Revenue Bond

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Definition of 'Revenue Bond'

A revenue bond is a type of municipal bond that is backed by the revenue generated by a specific project or asset. The project or asset that the bond is backed by is typically a public improvement, such as a toll road, bridge, or sewer system. The revenue from the project or asset is used to pay back the bondholders.

Revenue bonds are often used to finance projects that would not be feasible if they were financed with general obligation bonds. This is because general obligation bonds are backed by the full faith and credit of the issuing municipality, which means that the municipality is obligated to repay the bondholders even if it does not have the money to do so. Revenue bonds, on the other hand, are only backed by the revenue generated by the project or asset, so if the project or asset does not generate enough revenue, the bondholders may not be repaid.

Because revenue bonds are not backed by the full faith and credit of the issuing municipality, they are considered to be riskier than general obligation bonds. As a result, they typically have higher interest rates. However, revenue bonds can also be more attractive to investors because they offer the potential for higher returns.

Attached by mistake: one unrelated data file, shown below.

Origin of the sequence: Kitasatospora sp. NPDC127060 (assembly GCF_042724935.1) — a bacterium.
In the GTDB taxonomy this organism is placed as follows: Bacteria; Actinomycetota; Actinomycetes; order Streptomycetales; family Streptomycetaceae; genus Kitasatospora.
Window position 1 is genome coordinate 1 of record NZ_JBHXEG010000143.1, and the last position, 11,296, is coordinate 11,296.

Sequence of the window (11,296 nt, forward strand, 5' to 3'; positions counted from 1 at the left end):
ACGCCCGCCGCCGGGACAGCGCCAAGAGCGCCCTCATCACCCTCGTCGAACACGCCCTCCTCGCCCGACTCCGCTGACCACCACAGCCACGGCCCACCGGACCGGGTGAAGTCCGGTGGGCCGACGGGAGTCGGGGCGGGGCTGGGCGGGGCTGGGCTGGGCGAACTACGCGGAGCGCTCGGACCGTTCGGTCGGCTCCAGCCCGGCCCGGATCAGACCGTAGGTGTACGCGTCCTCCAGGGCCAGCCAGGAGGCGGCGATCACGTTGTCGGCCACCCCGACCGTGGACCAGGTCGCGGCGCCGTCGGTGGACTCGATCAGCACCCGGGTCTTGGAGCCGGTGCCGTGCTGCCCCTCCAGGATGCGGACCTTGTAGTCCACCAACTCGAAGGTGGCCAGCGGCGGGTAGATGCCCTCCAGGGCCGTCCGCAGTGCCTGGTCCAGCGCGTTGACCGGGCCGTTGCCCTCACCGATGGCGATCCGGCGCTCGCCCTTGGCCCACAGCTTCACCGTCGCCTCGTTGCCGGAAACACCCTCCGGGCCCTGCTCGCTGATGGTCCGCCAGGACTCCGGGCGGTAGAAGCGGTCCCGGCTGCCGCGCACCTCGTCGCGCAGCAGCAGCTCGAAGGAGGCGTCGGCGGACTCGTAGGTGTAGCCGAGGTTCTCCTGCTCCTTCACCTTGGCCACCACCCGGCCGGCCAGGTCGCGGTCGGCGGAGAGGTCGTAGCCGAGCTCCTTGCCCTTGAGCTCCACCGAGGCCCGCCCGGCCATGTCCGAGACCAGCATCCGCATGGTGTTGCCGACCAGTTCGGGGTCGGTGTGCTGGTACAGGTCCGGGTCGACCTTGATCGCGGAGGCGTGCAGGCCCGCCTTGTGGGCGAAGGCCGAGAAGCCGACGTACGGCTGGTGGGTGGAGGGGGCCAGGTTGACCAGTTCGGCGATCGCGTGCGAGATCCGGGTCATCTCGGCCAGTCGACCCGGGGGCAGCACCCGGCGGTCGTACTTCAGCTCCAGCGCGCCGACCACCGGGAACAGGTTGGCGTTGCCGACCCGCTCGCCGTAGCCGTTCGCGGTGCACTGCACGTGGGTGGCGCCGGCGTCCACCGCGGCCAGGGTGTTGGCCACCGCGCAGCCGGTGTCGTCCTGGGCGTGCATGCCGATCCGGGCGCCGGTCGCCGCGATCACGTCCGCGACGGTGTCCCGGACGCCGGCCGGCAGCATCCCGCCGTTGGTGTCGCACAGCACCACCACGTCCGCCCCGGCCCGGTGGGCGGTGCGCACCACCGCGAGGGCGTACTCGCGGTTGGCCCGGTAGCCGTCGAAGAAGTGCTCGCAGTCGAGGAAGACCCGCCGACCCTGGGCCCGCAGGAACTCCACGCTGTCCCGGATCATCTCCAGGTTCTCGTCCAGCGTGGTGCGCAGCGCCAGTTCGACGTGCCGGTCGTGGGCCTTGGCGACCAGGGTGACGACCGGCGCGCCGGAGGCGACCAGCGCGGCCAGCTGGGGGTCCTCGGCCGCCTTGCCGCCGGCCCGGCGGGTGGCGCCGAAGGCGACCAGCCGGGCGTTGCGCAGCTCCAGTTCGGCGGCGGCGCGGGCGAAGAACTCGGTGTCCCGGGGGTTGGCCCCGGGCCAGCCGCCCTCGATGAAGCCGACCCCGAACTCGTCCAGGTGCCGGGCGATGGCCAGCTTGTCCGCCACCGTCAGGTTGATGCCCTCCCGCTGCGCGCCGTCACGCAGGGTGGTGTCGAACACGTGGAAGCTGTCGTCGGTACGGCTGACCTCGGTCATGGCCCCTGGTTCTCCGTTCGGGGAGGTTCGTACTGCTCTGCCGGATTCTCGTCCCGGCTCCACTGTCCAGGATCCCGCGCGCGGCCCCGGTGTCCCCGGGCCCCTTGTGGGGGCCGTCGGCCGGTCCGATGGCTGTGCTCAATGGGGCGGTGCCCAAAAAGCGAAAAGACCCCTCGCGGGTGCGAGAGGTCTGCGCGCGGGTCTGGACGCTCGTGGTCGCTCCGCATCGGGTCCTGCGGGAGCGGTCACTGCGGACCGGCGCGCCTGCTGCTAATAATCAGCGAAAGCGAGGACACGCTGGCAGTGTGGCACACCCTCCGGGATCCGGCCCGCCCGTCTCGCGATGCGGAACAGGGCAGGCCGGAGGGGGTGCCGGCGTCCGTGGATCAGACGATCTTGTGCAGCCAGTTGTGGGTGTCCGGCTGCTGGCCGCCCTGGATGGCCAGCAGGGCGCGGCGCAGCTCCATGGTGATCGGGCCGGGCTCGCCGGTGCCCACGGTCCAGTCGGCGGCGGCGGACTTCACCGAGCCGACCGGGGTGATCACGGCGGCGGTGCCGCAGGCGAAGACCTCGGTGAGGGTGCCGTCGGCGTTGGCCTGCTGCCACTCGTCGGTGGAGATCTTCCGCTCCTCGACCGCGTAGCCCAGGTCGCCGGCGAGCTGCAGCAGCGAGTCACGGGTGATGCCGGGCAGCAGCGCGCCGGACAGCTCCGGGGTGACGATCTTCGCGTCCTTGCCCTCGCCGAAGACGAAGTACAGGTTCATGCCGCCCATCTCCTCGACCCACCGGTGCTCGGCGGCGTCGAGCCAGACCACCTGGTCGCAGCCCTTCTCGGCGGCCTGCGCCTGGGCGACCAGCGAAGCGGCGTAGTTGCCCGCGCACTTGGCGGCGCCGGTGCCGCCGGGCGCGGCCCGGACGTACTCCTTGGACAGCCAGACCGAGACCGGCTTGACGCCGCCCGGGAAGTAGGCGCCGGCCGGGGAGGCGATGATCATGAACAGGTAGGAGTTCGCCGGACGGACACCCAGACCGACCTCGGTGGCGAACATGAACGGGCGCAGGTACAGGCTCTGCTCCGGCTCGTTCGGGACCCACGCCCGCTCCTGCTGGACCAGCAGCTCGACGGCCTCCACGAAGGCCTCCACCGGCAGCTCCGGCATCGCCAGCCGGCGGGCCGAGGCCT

There are a number of factors that investors should consider when evaluating revenue bonds. These factors include the creditworthiness of the issuing municipality, the projected revenue from the project or asset, and the interest rate on the bond. Investors should also be aware of the risks associated with revenue bonds, such as the possibility that the project or asset may not generate enough revenue to repay the bondholders.

Revenue bonds can be a good investment for investors who are looking for higher returns than what is available with general obligation bonds. However, investors should carefully evaluate the risks associated with revenue bonds before investing.

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